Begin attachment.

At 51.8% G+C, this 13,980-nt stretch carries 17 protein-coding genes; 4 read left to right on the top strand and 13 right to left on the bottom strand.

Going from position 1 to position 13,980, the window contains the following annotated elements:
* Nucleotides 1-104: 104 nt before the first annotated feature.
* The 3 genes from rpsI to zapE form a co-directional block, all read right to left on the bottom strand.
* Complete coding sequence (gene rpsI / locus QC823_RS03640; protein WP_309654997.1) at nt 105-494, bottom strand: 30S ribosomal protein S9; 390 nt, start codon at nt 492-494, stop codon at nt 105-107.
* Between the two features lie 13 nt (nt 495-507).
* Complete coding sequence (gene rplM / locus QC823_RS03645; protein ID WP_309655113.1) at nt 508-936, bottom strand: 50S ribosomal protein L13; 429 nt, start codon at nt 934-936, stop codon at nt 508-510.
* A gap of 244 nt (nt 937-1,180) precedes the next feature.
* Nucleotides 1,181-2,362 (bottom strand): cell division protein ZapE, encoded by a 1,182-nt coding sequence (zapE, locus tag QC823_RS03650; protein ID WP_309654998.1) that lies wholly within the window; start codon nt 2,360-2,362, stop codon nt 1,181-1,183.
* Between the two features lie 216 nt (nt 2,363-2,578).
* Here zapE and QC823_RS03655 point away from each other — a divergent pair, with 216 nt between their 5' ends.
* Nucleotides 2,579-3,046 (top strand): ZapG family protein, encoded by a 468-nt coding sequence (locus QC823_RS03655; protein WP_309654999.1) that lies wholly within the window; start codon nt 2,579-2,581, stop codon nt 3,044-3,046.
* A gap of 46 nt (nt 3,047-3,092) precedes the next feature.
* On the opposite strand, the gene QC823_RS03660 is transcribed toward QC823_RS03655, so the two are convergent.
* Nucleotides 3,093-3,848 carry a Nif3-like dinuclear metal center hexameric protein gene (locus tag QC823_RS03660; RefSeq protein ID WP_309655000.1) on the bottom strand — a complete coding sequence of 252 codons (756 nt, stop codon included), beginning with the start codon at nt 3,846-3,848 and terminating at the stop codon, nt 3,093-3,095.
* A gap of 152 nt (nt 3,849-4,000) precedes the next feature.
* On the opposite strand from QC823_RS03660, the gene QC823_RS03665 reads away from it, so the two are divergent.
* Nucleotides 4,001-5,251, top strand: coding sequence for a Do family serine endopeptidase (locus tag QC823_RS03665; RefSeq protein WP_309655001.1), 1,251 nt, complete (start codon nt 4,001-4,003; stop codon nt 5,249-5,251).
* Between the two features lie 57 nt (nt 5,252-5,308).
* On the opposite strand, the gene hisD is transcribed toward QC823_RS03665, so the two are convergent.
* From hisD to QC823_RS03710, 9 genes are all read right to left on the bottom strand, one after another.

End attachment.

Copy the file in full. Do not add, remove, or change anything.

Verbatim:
At 51.8% G+C, this 13,980-nt stretch carries 17 protein-coding genes; 4 read left to right on the top strand and 13 right to left on the bottom strand.

Going from position 1 to position 13,980, the window contains the following annotated elements:
* Nucleotides 1-104: 104 nt before the first annotated feature.
* The 3 genes from rpsI to zapE form a co-directional block, all read right to left on the bottom strand.
* Complete coding sequence (gene rpsI / locus QC823_RS03640; protein WP_309654997.1) at nt 105-494, bottom strand: 30S ribosomal protein S9; 390 nt, start codon at nt 492-494, stop codon at nt 105-107.
* Between the two features lie 13 nt (nt 495-507).
* Complete coding sequence (gene rplM / locus QC823_RS03645; protein ID WP_309655113.1) at nt 508-936, bottom strand: 50S ribosomal protein L13; 429 nt, start codon at nt 934-936, stop codon at nt 508-510.
* A gap of 244 nt (nt 937-1,180) precedes the next feature.
* Nucleotides 1,181-2,362 (bottom strand): cell division protein ZapE, encoded by a 1,182-nt coding sequence (zapE, locus tag QC823_RS03650; protein ID WP_309654998.1) that lies wholly within the window; start codon nt 2,360-2,362, stop codon nt 1,181-1,183.
* Between the two features lie 216 nt (nt 2,363-2,578).
* Here zapE and QC823_RS03655 point away from each other — a divergent pair, with 216 nt between their 5' ends.
* Nucleotides 2,579-3,046 (top strand): ZapG family protein, encoded by a 468-nt coding sequence (locus QC823_RS03655; protein WP_309654999.1) that lies wholly within the window; start codon nt 2,579-2,581, stop codon nt 3,044-3,046.
* A gap of 46 nt (nt 3,047-3,092) precedes the next feature.
* On the opposite strand, the gene QC823_RS03660 is transcribed toward QC823_RS03655, so the two are convergent.
* Nucleotides 3,093-3,848 carry a Nif3-like dinuclear metal center hexameric protein gene (locus tag QC823_RS03660; RefSeq protein ID WP_309655000.1) on the bottom strand — a complete coding sequence of 252 codons (756 nt, stop codon included), beginning with the start codon at nt 3,846-3,848 and terminating at the stop codon, nt 3,093-3,095.
* A gap of 152 nt (nt 3,849-4,000) precedes the next feature.
* On the opposite strand from QC823_RS03660, the gene QC823_RS03665 reads away from it, so the two are divergent.
* Nucleotides 4,001-5,251, top strand: coding sequence for a Do family serine endopeptidase (locus tag QC823_RS03665; RefSeq protein WP_309655001.1), 1,251 nt, complete (start codon nt 4,001-4,003; stop codon nt 5,249-5,251).
* Between the two features lie 57 nt (nt 5,252-5,308).
* On the opposite strand, the gene hisD is transcribed toward QC823_RS03665, so the two are convergent.
* From hisD to QC823_RS03710, 9 genes are all read right to left on the bottom strand, one after another.